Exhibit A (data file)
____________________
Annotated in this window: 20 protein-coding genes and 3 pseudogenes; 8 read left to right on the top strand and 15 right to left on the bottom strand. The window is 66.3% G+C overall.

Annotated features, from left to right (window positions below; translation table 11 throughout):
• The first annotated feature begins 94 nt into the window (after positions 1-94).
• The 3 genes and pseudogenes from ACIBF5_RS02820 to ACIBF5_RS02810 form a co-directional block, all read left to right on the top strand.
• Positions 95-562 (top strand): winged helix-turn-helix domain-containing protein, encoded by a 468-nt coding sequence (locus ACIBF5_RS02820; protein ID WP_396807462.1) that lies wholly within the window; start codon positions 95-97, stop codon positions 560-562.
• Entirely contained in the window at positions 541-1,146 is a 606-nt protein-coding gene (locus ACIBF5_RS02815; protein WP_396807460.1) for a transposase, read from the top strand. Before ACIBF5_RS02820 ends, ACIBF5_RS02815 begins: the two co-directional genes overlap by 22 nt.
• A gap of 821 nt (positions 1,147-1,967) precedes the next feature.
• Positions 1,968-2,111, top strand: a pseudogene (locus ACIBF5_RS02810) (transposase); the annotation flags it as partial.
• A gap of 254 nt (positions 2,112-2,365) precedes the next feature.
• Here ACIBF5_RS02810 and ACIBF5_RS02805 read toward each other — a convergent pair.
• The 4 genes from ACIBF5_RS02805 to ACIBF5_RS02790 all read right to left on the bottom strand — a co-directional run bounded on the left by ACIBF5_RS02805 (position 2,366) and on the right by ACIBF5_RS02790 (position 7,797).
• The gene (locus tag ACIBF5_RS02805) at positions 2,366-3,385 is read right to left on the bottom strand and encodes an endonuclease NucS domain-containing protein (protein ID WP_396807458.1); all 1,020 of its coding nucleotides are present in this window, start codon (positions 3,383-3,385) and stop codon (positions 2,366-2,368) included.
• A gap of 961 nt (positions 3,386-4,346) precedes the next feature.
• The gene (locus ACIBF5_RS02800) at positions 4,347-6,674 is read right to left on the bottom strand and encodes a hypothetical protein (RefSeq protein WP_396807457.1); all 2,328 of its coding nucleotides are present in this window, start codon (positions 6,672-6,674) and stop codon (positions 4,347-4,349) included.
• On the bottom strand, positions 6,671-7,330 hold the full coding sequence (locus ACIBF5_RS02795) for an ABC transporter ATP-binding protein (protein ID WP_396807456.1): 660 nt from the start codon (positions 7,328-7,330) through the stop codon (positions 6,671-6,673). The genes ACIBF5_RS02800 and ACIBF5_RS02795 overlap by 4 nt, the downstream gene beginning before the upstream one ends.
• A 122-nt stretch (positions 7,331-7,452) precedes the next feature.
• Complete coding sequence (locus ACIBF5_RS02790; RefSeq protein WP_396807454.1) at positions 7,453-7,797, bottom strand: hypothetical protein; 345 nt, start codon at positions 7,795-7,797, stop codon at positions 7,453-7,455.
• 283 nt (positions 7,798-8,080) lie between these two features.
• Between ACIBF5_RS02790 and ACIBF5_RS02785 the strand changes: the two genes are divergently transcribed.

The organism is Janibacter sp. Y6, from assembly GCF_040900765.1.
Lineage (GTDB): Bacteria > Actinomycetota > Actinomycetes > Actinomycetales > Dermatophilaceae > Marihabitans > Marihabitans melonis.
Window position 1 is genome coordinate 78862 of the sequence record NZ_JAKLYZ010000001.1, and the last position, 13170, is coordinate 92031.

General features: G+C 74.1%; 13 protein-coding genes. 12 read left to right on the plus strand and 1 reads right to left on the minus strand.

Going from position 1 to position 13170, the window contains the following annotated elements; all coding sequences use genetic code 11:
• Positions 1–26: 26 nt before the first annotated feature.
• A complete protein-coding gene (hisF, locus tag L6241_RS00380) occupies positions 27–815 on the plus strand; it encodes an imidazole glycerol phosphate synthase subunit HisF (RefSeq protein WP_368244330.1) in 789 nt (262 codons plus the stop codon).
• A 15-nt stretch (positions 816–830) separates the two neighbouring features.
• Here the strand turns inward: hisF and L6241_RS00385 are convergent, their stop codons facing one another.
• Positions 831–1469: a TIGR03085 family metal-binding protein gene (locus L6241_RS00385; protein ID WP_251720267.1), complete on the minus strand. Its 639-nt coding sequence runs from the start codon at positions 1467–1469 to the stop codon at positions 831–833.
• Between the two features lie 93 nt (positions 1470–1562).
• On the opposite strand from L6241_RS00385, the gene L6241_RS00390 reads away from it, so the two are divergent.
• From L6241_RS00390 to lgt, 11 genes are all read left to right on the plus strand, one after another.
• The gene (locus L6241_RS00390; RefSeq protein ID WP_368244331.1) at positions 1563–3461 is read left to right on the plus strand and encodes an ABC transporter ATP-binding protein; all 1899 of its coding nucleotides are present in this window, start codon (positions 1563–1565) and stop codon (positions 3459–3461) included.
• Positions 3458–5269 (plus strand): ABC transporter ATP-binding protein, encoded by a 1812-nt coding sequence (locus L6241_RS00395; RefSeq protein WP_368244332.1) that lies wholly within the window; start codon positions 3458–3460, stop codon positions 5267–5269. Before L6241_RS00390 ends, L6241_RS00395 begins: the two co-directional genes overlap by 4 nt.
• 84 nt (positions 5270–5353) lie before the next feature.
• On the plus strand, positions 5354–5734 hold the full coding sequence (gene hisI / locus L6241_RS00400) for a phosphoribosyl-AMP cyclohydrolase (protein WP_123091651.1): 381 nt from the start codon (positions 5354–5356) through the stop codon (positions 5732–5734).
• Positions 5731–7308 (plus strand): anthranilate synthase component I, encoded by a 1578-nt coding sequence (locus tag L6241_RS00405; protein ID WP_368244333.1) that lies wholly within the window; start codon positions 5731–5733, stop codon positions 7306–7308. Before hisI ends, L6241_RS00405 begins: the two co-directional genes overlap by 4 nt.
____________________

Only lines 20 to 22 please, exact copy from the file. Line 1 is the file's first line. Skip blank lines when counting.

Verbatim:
The organism is Janibacter sp. Y6, from assembly GCF_040900765.1.
Lineage (GTDB): Bacteria > Actinomycetota > Actinomycetes > Actinomycetales > Dermatophilaceae > Marihabitans > Marihabitans melonis.
Window position 1 is genome coordinate 78862 of the sequence record NZ_JAKLYZ010000001.1, and the last position, 13170, is coordinate 92031.